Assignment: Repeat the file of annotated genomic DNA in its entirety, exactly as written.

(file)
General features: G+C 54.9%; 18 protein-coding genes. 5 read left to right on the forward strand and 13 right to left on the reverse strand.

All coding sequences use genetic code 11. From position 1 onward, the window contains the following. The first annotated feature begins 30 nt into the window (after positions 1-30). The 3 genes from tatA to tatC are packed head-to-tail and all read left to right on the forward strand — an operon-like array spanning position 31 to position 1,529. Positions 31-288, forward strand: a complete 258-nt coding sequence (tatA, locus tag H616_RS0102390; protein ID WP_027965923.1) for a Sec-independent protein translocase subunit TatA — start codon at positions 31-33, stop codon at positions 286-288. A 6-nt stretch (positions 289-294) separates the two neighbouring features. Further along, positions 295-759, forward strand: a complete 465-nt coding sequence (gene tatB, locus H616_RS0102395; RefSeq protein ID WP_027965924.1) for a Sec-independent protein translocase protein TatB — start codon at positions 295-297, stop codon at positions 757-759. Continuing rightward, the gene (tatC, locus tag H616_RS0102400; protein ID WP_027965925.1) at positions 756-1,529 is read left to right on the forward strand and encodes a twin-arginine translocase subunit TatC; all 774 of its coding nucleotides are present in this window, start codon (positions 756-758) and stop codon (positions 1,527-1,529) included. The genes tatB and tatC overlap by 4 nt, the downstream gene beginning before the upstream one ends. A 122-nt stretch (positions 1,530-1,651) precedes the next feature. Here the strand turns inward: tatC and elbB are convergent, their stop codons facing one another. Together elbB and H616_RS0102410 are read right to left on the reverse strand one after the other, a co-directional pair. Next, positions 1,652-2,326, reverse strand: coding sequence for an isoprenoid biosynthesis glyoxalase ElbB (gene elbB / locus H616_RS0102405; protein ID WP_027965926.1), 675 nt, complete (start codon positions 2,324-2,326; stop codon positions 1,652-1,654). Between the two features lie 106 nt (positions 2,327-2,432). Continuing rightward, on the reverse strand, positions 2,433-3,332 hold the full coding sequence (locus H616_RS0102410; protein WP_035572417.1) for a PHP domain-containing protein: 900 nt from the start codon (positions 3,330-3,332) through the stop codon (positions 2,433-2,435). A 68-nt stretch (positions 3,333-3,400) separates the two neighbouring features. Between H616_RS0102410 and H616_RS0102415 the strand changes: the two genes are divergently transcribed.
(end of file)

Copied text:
General features: G+C 54.9%; 18 protein-coding genes. 5 read left to right on the forward strand and 13 right to left on the reverse strand.

All coding sequences use genetic code 11. From position 1 onward, the window contains the following. The first annotated feature begins 30 nt into the window (after positions 1-30). The 3 genes from tatA to tatC are packed head-to-tail and all read left to right on the forward strand — an operon-like array spanning position 31 to position 1,529. Positions 31-288, forward strand: a complete 258-nt coding sequence (tatA, locus tag H616_RS0102390; protein ID WP_027965923.1) for a Sec-independent protein translocase subunit TatA — start codon at positions 31-33, stop codon at positions 286-288. A 6-nt stretch (positions 289-294) separates the two neighbouring features. Further along, positions 295-759, forward strand: a complete 465-nt coding sequence (gene tatB, locus H616_RS0102395; RefSeq protein ID WP_027965924.1) for a Sec-independent protein translocase protein TatB — start codon at positions 295-297, stop codon at positions 757-759. Continuing rightward, the gene (tatC, locus tag H616_RS0102400; protein ID WP_027965925.1) at positions 756-1,529 is read left to right on the forward strand and encodes a twin-arginine translocase subunit TatC; all 774 of its coding nucleotides are present in this window, start codon (positions 756-758) and stop codon (positions 1,527-1,529) included. The genes tatB and tatC overlap by 4 nt, the downstream gene beginning before the upstream one ends. A 122-nt stretch (positions 1,530-1,651) precedes the next feature. Here the strand turns inward: tatC and elbB are convergent, their stop codons facing one another. Together elbB and H616_RS0102410 are read right to left on the reverse strand one after the other, a co-directional pair. Next, positions 1,652-2,326, reverse strand: coding sequence for an isoprenoid biosynthesis glyoxalase ElbB (gene elbB / locus H616_RS0102405; protein ID WP_027965926.1), 675 nt, complete (start codon positions 2,324-2,326; stop codon positions 1,652-1,654). Between the two features lie 106 nt (positions 2,327-2,432). Continuing rightward, on the reverse strand, positions 2,433-3,332 hold the full coding sequence (locus H616_RS0102410; protein WP_035572417.1) for a PHP domain-containing protein: 900 nt from the start codon (positions 3,330-3,332) through the stop codon (positions 2,433-2,435). A 68-nt stretch (positions 3,333-3,400) separates the two neighbouring features. Between H616_RS0102410 and H616_RS0102415 the strand changes: the two genes are divergently transcribed.